BMW is expanding the 4 Series lineup with a 4-door Gran Coupé. There’ll be five variants at launch: 420i Gran Coupé, 430i Gran Coupé, M440i xDrive Gran Coupé, 420d Gran Coupé and 420d xDrive Gran Coupé. A performance version from the M division is expected to join the lineup in November 2021.
The new 4 Series Gran Coupé has grown in dimensions compared to its predecessor. It measures 4,783 mm long (+143 mm), 1,852 mm wide (+27 mm) and 1,442 mm tall (+53 mm). The wheelbase has grown by 46 mm to 2,856 mm. The front and rear tracks are wider by 50 mm and 29 mm, respectively. BMW claims a perfectly balanced 50:50 weight distribution.
A shear panel increases the front-end torsional stiffness, while the stiffness in the rear axle area is taken care of by underfloor bracing elements. Lift-related dampers are fitted as standard on the new 4 Series Gran Coupé. Depending on the spring travel, these are said to offer extra damping to control body movement when driving over large bumps, as well as preventing excessive dive. However, buyers can go for the optional Adaptive M suspension or M Sport suspension.
The new 4 Series Gran Coupé rides on 17-inch light-alloy wheels as standard, while up to 20-inch variants can be found on the options list. The M440i xDrive gets M Sport brakes as standard, featuring 4-piston fixed calipers at the front and single-piston floating calipers at the rear. An M Sport differential is also standard on the M440i xDrive but can be had in the 430i as well if the aforementioned optional suspension is specified.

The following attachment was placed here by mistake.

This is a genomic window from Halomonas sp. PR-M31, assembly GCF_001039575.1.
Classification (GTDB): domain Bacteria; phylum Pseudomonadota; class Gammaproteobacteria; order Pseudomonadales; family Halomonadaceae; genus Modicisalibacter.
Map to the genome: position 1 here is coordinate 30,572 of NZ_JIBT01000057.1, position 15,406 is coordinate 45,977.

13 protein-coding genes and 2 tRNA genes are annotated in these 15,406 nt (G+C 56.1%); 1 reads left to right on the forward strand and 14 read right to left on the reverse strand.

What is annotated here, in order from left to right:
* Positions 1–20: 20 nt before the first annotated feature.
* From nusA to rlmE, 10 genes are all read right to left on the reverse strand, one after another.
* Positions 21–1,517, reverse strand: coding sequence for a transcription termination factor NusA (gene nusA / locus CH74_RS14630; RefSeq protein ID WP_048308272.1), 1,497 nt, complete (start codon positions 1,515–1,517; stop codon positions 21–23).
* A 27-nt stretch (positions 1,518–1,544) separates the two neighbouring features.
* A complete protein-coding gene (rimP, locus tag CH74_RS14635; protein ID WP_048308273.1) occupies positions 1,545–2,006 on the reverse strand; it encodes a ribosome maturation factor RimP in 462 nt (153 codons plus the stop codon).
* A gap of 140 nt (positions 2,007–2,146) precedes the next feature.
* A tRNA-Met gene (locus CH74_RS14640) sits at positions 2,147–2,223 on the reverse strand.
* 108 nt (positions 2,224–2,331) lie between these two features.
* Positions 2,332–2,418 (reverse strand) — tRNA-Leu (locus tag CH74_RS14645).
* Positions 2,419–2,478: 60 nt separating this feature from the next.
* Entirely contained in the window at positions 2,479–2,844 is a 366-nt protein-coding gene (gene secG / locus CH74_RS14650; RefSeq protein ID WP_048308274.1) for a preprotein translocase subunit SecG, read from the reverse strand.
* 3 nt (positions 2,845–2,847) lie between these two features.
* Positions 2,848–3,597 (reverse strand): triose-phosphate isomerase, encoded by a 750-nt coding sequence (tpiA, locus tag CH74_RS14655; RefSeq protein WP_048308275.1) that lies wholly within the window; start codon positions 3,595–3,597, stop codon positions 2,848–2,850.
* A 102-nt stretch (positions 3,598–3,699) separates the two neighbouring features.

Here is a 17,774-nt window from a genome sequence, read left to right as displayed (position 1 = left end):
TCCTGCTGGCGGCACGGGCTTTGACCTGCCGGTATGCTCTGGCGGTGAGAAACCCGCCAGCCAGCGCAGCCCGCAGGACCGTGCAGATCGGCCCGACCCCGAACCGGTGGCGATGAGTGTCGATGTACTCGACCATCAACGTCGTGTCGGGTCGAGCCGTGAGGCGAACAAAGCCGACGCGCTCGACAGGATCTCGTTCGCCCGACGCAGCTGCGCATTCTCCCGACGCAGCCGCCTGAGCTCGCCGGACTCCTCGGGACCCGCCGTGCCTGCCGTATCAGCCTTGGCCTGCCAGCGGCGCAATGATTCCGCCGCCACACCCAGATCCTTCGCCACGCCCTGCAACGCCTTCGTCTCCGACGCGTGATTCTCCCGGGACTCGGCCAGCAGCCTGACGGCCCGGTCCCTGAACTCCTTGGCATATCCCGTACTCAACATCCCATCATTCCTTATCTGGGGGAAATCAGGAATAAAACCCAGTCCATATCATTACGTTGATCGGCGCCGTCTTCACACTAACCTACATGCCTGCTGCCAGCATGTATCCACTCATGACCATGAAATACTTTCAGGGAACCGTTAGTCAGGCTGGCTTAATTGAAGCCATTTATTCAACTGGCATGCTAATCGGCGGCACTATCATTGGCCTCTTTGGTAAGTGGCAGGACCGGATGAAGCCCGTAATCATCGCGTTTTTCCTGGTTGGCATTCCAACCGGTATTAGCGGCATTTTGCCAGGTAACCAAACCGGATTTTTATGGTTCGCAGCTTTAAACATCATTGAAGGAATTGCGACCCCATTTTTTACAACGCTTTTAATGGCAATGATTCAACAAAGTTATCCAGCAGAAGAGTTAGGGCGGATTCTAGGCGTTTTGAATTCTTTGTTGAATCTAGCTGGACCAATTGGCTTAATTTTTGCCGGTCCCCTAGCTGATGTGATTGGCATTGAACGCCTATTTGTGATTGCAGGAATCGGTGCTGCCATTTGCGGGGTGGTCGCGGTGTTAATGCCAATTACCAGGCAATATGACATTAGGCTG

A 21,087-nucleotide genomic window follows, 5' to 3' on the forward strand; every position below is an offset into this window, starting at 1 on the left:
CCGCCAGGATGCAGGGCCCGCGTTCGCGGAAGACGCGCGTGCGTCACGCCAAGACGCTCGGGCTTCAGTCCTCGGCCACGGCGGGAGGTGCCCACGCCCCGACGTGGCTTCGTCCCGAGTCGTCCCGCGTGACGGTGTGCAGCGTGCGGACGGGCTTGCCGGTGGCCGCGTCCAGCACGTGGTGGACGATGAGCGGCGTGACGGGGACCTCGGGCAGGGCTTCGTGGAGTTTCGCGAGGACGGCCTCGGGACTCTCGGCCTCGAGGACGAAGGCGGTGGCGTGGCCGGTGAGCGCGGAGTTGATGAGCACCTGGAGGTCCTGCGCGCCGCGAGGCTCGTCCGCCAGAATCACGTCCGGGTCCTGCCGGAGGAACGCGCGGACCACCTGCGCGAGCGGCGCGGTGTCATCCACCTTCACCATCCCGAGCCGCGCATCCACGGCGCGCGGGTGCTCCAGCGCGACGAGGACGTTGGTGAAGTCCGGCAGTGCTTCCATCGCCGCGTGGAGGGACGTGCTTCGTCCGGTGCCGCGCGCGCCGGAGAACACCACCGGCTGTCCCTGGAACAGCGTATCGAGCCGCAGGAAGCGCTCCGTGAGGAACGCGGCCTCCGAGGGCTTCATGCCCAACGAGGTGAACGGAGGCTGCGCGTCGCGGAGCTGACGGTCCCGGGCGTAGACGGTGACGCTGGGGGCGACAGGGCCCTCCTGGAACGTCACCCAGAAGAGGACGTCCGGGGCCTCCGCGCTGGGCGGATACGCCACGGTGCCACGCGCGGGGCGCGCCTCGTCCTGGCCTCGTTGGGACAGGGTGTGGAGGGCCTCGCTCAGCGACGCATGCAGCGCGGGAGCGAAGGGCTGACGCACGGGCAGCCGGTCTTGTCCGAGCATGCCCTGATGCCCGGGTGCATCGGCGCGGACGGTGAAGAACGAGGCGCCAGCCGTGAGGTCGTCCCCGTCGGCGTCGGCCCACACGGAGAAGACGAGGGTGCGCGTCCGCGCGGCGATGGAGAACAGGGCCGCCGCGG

Full LED headlights come standard, while there’s an option for Adaptive LEDs with Laserlight. Also, notice that unlike the pull-type door handles in the other 4 Series models, the Gran Coupé features the old-school flap-type — a trend that is slowly catching up across the industry. Thanks to an active air flap control system, air curtains and an almost completely sealed underbody, the 420d Gran Coupé, for example, boasts a drag coefficient of 0.26 Cd — shaving 0.02 off its predecessor.
The cabin carries over all the technology and creature comforts we read about in the other 4 Series models. The standard BMW Live Cockpit Plus comprises an 8.8-inch central display and a 5.1-inch color MID. The optional Live Cockpit Professional gets you a 12.3-inch driver display and a 10.25-inch central display. Sport seats come standard, while the M440i xDrive buyers can go for M Sport seats with integral head restraints. Download the 26-page full information sheet here.
Moving on to the juicy bits of the story, for starters, there’s a 420i powered by a 2.0L 4-cylinder turbocharged petrol engine that develops 135 kW (184 metric hp) and 300 Nm (221 lb-ft) of torque. Next up there’s the 430i, where the 2.0L 4-cylinder turbo petrol engine pumps out 180 kW (245 metric hp) and 400 Nm (295 lb-ft) of torque.
For those who like the diesel grunt, there’s the 420d, powered by a 2.0L 4-cylinder turbocharged unit that develops 140 kW (190 metric hp) and 400 Nm (295 lb-ft) of torque.
For those looking for some fun, there’s of course, the M440i, powered by a 3.0L in-line 6-cylinder turbocharged petrol engine that pumps out 275 kW (374 metric hp) and 500 Nm (369 lb-ft) of torque. A 0-100 km/h (62 mph) sprint is claimed to take 4.7 seconds, while the top speed is limited to 250 km/h (155 mph).
The M440i and the diesel variant are coupled with a 48-volt mild-hybrid system that offers an extra 8 kW (11 metric hp) boost for short periods. All three engines are coupled with an 8-speed Steptronic transmission as standard; the M440i gets a sporty tuning.